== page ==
With “Mad Max: Fury Road,” the first new installment in 30 years, opening Friday, here’s an A-to-Z look back at the franchise and how Max got to be so mad.
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The Reese Witherspoon-Sofia vergara action comedy is little more than 87 minutes of bickering, embarrassing physical comedy, lazy insults and man shaming. But at least it’s awful in a genial way, compared to that angry, dead-inside feeling you got from watching “Paul Blart: Mall Cop 2.”
Despite the many, many action scenes, there’s nothing as entertaining anywhere in “Avengers: Age of Ultron” as seeing these characters we’ve gotten to know as they take time to relax, unwind, flirt and goof on each other.
There’s a little something for everyone at the movies this summer. But, as usual, there’s a lot more out there — from superheroes to sequels to action spectacles — if you happen to be young(ish) and male.
With “Ex Machina,” writer-director Alex Garland (“28 Days Later”) has crafted an intimate, wondrous, unsettling look at artificial intelligence.
Near the end of “Paul Blart: Mall Cop 2,” Kevin James’ titular security guard dangles precariously from a zip line strung between Encore and Wynn Las Vegas.
Despite taking place at Wynn Las Vegas, filming at Wynn Las Vegas and receiving $4.2 million in tax credits from the state for doing so, no one involved with “Paul Blart: Mall Cop 2” would talk about the movie for this column.
There’s awkward, and there’s AWKWARD. The difference between the two, between what can be hysterically funny and what can be cringe-inducingly tedious, is best illustrated by watching the FX comedies “Louie” (10:30 p.m. Thursday) and “The Comedians” (10 p.m. Thursday).
Sure, the whole thing makes zero sense. If it were possible to make negative sense, this latest sequel would do just that. But if nothing else, “Furious 7” gives fans exactly what they want.
With seven installments that have so far raked in nearly $2.4 billion, it’s one of the biggest franchises in movie history. It’s also one of the most convoluted.
As a statement on America’s racial divide, the movie is every bit as confusing and ineffective as Starbucks having its baristas write “Race Together” on your triple venti soy no foam latte.
Despite brief stops at Caesars Palace and Planet Hollywood Resort, most of the movie takes place in Naked City and the Golden Gate.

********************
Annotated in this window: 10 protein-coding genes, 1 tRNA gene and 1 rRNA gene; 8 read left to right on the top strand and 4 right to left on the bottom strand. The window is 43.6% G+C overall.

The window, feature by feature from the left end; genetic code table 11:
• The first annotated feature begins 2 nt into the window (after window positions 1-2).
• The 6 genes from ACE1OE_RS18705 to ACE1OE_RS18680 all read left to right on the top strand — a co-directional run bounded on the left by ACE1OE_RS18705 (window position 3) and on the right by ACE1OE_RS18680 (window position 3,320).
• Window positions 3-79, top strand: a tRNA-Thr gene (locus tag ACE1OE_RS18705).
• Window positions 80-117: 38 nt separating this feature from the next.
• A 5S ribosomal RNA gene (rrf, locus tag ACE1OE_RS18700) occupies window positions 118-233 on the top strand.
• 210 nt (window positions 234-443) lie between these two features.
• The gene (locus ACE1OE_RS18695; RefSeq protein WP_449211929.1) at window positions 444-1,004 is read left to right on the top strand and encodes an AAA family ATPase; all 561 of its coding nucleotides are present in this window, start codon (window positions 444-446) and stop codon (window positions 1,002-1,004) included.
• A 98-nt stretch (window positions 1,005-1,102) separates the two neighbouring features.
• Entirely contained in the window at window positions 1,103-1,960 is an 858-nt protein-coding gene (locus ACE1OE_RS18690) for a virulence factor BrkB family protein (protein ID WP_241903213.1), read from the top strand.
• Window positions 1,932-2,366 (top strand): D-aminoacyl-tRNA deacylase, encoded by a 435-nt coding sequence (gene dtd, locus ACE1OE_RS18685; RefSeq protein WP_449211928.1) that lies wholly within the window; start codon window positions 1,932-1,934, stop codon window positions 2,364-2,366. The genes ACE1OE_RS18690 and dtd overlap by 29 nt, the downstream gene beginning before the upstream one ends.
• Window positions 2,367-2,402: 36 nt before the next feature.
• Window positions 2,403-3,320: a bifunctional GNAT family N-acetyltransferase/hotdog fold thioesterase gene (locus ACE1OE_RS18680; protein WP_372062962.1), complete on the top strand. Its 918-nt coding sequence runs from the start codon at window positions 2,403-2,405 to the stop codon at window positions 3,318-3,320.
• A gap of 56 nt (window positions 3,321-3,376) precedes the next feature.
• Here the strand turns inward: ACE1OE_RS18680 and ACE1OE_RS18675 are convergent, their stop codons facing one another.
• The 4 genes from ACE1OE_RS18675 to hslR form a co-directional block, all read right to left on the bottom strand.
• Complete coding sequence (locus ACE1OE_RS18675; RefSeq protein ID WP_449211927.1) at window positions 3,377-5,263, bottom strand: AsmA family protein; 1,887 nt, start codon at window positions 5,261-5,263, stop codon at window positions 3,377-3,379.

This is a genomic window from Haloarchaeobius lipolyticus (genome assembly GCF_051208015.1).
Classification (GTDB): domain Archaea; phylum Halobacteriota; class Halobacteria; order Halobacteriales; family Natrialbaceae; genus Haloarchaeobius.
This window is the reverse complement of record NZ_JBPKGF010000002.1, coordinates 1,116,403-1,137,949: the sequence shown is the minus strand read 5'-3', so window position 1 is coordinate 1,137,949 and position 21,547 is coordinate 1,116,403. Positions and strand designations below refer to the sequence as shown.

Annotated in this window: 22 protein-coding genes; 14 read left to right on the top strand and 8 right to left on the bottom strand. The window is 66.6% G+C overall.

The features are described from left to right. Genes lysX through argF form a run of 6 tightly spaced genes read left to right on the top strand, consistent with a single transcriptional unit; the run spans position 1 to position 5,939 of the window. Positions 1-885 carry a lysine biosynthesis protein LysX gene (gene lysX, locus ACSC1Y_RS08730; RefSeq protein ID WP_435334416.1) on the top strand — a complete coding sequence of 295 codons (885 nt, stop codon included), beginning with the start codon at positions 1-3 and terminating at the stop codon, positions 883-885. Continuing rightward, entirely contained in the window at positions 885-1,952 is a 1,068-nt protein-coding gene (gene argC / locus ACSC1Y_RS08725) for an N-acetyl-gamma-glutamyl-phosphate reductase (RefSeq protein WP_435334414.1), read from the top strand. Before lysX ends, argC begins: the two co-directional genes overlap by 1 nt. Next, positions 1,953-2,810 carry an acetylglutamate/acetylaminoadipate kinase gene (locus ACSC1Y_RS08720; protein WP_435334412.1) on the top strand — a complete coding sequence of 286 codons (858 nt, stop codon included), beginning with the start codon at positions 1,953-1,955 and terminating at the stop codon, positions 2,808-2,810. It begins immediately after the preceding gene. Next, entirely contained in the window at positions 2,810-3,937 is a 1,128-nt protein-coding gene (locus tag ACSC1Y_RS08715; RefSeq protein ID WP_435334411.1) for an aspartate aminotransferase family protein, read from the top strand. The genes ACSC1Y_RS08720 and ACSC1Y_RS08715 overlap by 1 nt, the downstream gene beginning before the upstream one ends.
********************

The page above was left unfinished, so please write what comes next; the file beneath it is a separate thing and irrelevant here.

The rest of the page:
A British soldier (“Unbroken’s” Jack O’Connell) is trapped behind enemy lines in Belfast in the middle of vicious sectarian violence.
In addition to coming off like a more lifeless version of last fall’s Keanu Reeves vehicle “John Wick,” “Run All Night” feels a lot like every “Liam Neeson with a gun” movie — which is sadly becoming every Liam Neeson movie.
Queen Victoria wasn’t bad. And Queen Elizabeth I was a bit of a saucy minx back in her day. But the United Kingdom has never seen a true cleavage-baring sex bomb quite like Elizabeth Hurley’s Queen Helena in “The Royals” (10 p.m. Sunday, E!).
The sequel, which catches up with a group of British seniors living in India, is devoid of pretty much everything that made the original feel so, well, original.
“American Crime” is a compelling, thought-provoking new ABC drama from John Ridley, the Oscar-winning writer of “12 Years a Slave.” And, really, when was the last time you had a thought provoked by a network drama?
The con artist tale is witty, charming and so sexy it makes “Fifty Shades of Grey” feel like a two-hour cold shower. Well, technically “Fifty Shades of Grey” makes “Fifty Shades of Grey” feel like a two-hour cold shower, but I digress.
Apollo Robbins, credited as “con artist adviser/pickpocket design,” created 40 bits of thievery for the new Will Smith movie.
So you weren’t invited to be in the audience for the 87th Academy Awards (5:30 p.m. Sunday, KTNV-TV, Channel 13). That doesn’t mean you have to watch them from your couch in that ratty old bathrobe with your friends Ben & Jerry.
There’s a free-for-all set in a church that may be the most violent thing I’ve ever seen. Picture the craziest movie fight you can remember. Multiply it by any five minutes from “The Raid: Redemption.” Double that. And imagine Quentin Tarantino guest directed it. Then set it to some Skynyrd.
Granted, I’m not exactly the movie’s target audience, because I have both a Y chromosome and a healthy respect for women. But sitting through “Fifty Shades of Grey” is like watching paint dry. And then watching that paint get spanked.
“Still Alice,” the last of the contenders in the big six Oscar categories to hit Las Vegas, opens Friday. You can also catch the eight best-picture nominees for one price at the South Point and Town Square.
Last seen fleeing Albuquerque, N.M., in the penultimate episode, lawyer Saul Goodman (Bob Odenkirk) had a rather pragmatic view of what lay ahead: “If I’m lucky, in a month from now, best-case scenario, I’m managing a Cinnabon in Omaha.”
“A Most Violent Year,” the latest from buzzed-about writer-director J.C. Chandor (“Margin Call,” “All Is Lost”), is blessed with stirring, sit-up-and-take-notice performances by Oscar Isaac and Jessica Chastain.